Wednesday 2 September 2015

Red-backed Shrike and much, much more

Lade - 0700hrs - cool, sunny, nw 2 - A distinctly autumnal feel to proceedings first thing, but at least the sun was shining. The chill morning meant that wherever you looked birds were soaking up the rays after a cold night. There wasn't as many migrants about as yesterday, but still a sprinkling of Common Whitethroats, Willow Warblers, Yellow Wagtails and Whinchats flitted amongst the Desert scrub, while there was a noticeable increase in Robins.

                                Starlings and Willow Warbler warming up, Lade

For the first time in a fortnight there were no fisherman on the pits and as a result the place was litter-free, only because myself and other locals have been clearing it up. I`ve no axe to grind with anglers, as in my younger days I used to fish, but the breed of carp fisherman we get here are mostly a stroppy lot; I`ve lost count of the volleys of abuse I`ve received after politely informing them that fishing is not permitted here, as per RSPB policy, who, by the by, since June of this year are the new owners. Last weekend the swing bridge to the `mirror` island was opened, affording unrestricted access to all comers, including vandals intent on defacing the concrete structures. It`s only a matter of time before there`s some sort of `incident` down here, and all the while the wildlife is suffering from the likes of encroachment into the reedbed, camp sites, discarded fishing tackle, human waste and electric boats and canoes on the water. What wonderful creatures some of our fellow human beings are...
RSPB - 0930hrs - A brief stop on the causeway road revealed at least one juv White-winged Tern on ARC amongst several Black Terns, although the second bird was reported during the morning, as were Spotted and Pied Flycatchers from the Willow Trail.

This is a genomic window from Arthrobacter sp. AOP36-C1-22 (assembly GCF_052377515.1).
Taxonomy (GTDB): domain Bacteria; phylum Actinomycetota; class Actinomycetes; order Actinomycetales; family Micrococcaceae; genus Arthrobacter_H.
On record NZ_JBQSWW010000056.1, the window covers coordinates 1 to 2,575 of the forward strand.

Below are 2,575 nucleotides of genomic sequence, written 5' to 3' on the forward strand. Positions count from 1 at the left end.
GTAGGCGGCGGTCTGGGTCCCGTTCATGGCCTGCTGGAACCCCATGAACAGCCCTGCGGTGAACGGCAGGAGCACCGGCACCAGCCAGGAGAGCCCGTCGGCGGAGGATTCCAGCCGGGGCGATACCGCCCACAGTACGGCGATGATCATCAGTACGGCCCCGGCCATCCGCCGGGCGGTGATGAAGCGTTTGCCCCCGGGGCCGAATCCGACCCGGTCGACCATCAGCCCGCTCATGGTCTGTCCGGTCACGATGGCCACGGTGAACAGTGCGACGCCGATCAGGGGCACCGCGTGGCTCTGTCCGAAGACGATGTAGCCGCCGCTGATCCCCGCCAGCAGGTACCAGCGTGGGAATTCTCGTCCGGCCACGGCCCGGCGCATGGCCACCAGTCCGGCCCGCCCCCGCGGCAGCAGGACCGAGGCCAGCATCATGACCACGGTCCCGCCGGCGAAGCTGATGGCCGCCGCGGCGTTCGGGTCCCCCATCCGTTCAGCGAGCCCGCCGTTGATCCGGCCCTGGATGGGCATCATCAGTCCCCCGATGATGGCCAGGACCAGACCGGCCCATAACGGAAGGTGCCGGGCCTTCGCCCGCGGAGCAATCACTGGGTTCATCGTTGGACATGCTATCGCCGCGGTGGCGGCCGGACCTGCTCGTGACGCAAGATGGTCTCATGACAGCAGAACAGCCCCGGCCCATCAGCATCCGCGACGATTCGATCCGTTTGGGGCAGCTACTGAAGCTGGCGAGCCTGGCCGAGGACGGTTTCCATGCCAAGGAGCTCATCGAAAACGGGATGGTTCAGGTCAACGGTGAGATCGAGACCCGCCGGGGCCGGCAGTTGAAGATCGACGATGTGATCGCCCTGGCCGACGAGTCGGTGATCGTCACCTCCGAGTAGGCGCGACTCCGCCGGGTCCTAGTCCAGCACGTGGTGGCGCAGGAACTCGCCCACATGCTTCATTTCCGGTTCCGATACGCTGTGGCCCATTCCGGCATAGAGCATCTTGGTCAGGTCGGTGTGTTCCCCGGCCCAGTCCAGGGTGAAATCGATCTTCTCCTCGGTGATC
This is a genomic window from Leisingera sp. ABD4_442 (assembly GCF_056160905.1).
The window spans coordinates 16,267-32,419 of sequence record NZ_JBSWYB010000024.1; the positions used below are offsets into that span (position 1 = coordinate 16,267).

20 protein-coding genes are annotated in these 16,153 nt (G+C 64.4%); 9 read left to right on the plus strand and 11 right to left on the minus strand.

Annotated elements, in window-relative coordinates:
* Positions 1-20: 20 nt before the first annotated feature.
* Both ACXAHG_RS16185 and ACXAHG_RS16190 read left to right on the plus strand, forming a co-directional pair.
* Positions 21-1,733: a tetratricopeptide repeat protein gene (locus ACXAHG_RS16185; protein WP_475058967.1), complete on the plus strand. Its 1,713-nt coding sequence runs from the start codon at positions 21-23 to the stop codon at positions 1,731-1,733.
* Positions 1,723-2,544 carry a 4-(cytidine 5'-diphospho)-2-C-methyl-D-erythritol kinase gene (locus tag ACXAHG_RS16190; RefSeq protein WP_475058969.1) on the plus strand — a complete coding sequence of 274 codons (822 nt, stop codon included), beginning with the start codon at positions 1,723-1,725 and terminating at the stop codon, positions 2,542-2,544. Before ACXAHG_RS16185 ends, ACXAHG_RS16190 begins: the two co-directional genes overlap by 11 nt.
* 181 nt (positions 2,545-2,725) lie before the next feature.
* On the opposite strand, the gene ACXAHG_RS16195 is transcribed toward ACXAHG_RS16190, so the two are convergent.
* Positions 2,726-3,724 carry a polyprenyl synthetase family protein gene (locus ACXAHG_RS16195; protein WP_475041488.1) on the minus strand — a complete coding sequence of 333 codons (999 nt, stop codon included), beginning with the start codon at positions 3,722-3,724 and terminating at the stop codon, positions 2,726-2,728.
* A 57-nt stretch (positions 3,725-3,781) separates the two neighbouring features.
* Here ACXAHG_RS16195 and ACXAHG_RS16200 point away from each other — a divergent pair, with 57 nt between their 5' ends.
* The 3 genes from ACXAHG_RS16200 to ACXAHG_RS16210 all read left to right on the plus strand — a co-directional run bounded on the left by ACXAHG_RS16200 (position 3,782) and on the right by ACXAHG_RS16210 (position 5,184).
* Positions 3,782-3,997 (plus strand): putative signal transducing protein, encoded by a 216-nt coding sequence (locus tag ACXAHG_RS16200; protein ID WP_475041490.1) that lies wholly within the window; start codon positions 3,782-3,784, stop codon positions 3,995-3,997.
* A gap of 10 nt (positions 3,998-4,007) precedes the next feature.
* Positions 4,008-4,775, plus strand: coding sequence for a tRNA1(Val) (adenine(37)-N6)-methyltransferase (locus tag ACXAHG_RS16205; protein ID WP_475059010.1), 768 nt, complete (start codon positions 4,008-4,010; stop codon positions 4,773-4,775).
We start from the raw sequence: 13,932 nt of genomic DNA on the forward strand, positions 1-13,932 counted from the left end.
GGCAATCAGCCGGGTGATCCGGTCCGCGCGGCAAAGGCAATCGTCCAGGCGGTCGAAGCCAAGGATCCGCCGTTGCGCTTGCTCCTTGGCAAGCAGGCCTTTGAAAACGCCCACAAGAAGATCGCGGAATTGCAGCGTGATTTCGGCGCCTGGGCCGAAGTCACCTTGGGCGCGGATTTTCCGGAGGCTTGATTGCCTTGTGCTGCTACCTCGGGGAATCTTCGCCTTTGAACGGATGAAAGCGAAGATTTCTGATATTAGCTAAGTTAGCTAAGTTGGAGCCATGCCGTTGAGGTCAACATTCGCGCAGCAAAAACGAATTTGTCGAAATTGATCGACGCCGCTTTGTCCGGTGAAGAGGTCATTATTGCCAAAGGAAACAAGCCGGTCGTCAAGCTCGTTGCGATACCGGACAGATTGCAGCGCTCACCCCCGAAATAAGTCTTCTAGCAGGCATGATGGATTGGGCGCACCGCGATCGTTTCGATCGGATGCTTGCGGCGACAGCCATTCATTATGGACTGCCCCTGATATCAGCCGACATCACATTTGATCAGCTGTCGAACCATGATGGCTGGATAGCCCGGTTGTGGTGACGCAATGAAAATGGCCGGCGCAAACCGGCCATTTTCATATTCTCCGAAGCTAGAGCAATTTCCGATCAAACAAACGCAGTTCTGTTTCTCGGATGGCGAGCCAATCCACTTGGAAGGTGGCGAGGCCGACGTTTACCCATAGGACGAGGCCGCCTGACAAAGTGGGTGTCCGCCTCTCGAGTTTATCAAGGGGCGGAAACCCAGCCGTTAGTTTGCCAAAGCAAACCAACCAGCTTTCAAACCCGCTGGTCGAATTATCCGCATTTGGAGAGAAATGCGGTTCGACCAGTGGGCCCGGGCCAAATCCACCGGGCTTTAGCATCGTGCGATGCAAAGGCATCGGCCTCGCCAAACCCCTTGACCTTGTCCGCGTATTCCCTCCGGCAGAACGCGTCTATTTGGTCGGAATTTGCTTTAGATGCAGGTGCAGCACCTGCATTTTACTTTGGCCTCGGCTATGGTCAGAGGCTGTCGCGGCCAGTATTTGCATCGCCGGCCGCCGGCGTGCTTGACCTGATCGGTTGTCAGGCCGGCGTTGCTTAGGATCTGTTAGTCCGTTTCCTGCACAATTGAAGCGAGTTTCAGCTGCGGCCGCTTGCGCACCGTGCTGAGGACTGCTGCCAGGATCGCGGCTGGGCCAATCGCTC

The bushes along the track beside Burrowes and around the car park were alive with common warblers and tits, although I could find no sign of yesterdays Icky. The small pond near Makepeace proved a real lure to a number of Reed, Sedge, Cetti`s and Willow Warblers, Common and Lesser Whitethroats, a Blackcap and Reed Bunting soaking up the sun and snapping up insects. Best of all though was watching the warblers` reaction to a large Grass Snake basking on a wooden stump; one particular Common Whitethroat would not leave it alone and at times approached within inches of the snake. Fortunately for the warbler the snake was still sluggish as it may well have ended up as breakfast!

                                Common Sandpiper, Burrowes

                                Grass Snake and Common Whitethroat, RSPB

A guided walk for a visiting family revealed a wide range of wildlife with the children particularly enjoying close views of Grass Snake, Marsh Frog and Common Lizard, Vestal, Painted Lady and a Dark bush-cricket. The mini-beast area delivered a Whinchat, 4 Wheatears and a Red-backed Shrike by the access road. On Burrowes at least 10 Common Sandpipers were present.

                                Marsh Frog, Dipping Pond

                                Red-backed Shrike, record shot, return trail

Dungeness - An evening visit to search for the Wryneck seen earlier at the southern end of the Trapping Area failed to deliver the woodpecker, but 2 Whinchats, several Common Whitethroats and 2 Sparrowhawks were noted.

No comments:

Post a Comment